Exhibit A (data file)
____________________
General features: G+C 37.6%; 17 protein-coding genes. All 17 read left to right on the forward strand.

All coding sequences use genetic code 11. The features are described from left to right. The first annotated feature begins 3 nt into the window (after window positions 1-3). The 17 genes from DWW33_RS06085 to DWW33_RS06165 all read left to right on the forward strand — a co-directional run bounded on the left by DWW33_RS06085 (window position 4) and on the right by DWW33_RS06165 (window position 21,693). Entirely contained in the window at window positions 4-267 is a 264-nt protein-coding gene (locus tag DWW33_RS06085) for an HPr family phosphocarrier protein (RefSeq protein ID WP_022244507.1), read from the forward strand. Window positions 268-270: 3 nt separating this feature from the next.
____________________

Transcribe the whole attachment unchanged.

General features: G+C 37.6%; 17 protein-coding genes. All 17 read left to right on the forward strand.

All coding sequences use genetic code 11. The features are described from left to right. The first annotated feature begins 3 nt into the window (after window positions 1-3). The 17 genes from DWW33_RS06085 to DWW33_RS06165 all read left to right on the forward strand — a co-directional run bounded on the left by DWW33_RS06085 (window position 4) and on the right by DWW33_RS06165 (window position 21,693). Entirely contained in the window at window positions 4-267 is a 264-nt protein-coding gene (locus tag DWW33_RS06085) for an HPr family phosphocarrier protein (RefSeq protein ID WP_022244507.1), read from the forward strand. Window positions 268-270: 3 nt separating this feature from the next.